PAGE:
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MP3 Gary King - Songs from the Black Book

Gary King''s soulful voice and classic songwriting are a throwback. Think Stevie Wonder and Sting. The songs are contemporary yet timeless—real melodies and lyrics that go beyond the cliched "bling" of today''s modern R&B and soul.

13 MP3 Songs
URBAN/R&B: Soul, EASY LISTENING: Love Songs



Details:
There are only two things you need to know about me. Everything else flows from these two things. The first thing that you should know about me is that I’m Samoan (pronounced “Saw-Mo-Un” not “Suh-Mo-Un"—it’s a long “a") and that I was born and raised in American Samoa, a small volcanic island (now dormant) and U.S. unincorporated territory (there are no Federal Courts there) in the South Pacific—about 2,600 miles SW of Hawaii (or 5 or so hours by plane from Honolulu International Airport). I was born in the village in Fagatogo, moved to Auasi for the first 6 years of my life, before going to a small village called Amouli on the far east side of the island where as a child, cars were so infrequent at night, my friends and I could lie down for hours at a time without worry of becoming a greasy spot on the road. Once in a while a car would come, someone would shout “e, taavale!"—which means, “Hey, car!"—at which point we would stand up, move to the side of the road to allow the car to pass, then we would go back to lying on our backs on the road, looking up at the stars. There are lots of stars in Samoa’s night sky, quite unlike here in Los Angeles, which is where I now reside. We always had music playing on those nights when we used to safely lie in the middle of the road, which segues nicely into the second thing you should know about me.

The second thing you should know about me is that I have made music my life’s obssession. This stems from a lot of reasons. I was born of a bi-racial marriage between my dad—he was born and raised in Alabama—and my mother, who was born and raised in independent Samoa (once known as Western Samoa). My father, while not one while I was growing up, was at one point in his life a professional musician. He played fiddle in the deep south in the 30s, and according to him, even made it to the Grand Ole Opry playing with great bands like the Sons of the Pioneers. I have only his word to go on this, so if anybody reading this can confirm or deny this report, I would appreciate it. In any event, both my father and mother transferred their love of music to me as a child. I grew up singing in the car, listening to records, and of course, to things like Casey Kasem’s American Top 40 radio show. My brother Bobby and sister Sandra and I would play our parents’ records on their phonograph and transcribe lyrics. Well, when we first started, I was too young to read or write, so I would just listen and watch. As soon as I learned how to read, however, I started to transcribe lyrics as well and from this was born an enduring love of lyric and the interesting use of words, rhyme and meter—the way a good writer can wrap words around his or her finger and keep you glued to a song like honey that sticks to a red and white, checkerboard picnic tabletop on a hot summer day.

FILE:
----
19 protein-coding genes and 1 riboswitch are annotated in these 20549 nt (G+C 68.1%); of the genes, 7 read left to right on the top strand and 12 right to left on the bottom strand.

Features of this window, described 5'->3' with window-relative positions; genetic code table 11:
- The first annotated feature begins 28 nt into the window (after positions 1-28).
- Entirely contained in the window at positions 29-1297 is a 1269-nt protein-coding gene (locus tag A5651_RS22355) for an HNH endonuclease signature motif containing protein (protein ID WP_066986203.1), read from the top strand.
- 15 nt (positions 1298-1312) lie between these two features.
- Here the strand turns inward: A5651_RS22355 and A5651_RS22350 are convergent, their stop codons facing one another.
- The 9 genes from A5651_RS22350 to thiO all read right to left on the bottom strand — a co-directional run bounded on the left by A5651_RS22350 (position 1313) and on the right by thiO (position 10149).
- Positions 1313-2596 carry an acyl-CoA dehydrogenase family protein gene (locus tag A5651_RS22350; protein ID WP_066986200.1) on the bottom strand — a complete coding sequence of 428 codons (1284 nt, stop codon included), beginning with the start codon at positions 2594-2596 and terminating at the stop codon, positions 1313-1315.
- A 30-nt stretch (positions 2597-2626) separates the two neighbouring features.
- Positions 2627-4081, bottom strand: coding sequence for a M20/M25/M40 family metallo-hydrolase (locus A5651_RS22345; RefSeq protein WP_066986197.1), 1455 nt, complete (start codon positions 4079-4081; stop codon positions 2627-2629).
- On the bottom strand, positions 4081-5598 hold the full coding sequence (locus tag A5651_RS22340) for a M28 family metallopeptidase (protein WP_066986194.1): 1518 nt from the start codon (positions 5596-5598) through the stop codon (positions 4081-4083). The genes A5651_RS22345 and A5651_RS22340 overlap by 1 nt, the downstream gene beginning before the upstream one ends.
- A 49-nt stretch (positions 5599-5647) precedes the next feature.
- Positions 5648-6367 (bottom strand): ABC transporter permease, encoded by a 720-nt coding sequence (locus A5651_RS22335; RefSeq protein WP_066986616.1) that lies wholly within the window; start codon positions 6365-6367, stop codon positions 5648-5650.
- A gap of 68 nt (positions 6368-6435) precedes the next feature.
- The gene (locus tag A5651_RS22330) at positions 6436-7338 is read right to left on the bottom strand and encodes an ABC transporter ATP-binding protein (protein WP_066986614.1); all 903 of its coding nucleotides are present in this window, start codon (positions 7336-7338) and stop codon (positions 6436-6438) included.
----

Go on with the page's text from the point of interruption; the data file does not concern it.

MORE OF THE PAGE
My mother had no particular talent for music. She was a great listener and fan of music. She did once take voice lessons as a young woman in New Zealand with some nuns, who promptly told her to be a sensible person and take up a trade. She believed them and essentially followed their advice and learned how to type really fast. This was more of an achievement when she did it than it would be now. Back then, typewriters were clunky affairs, with keys that stuck and were hard to push down, quite unlike the smooth and sleek keyboard that I am using right now. She loved hymns, and along with my father, they were most passionate about country music. My father and mother drilled country and folk music (both English and Samoan) into their children’s psyches. We are better people for it, but at the time, we did not truly see the benefits of finding our way through the social strata of the playgrounds and schools of Samoa with country music as our only musical badge. So we did what any sensible child does at this point. On the down low, we listened to the music that our friends listened to: R&B, Pop, Hip-Hop. This all took place, naturally, out of our parents’ line of sight, something that children, and in particular, teenagers, have been doing since the dawn of time.

It is at this intersection between the folk and religious music of Samoa, the country music of my father’s past, and the popular music of my youth that played on the radio, that the music that I write and sing today can be found. But make no mistake, I am a pure and unadulterated R&B-head. I love melody, and I love words that mean something. Every musical artist I’ve ever been obssessed with and influenced by has had both of these things going on. Thanks for stopping by, reading a little bit about me, and for checking out the music.

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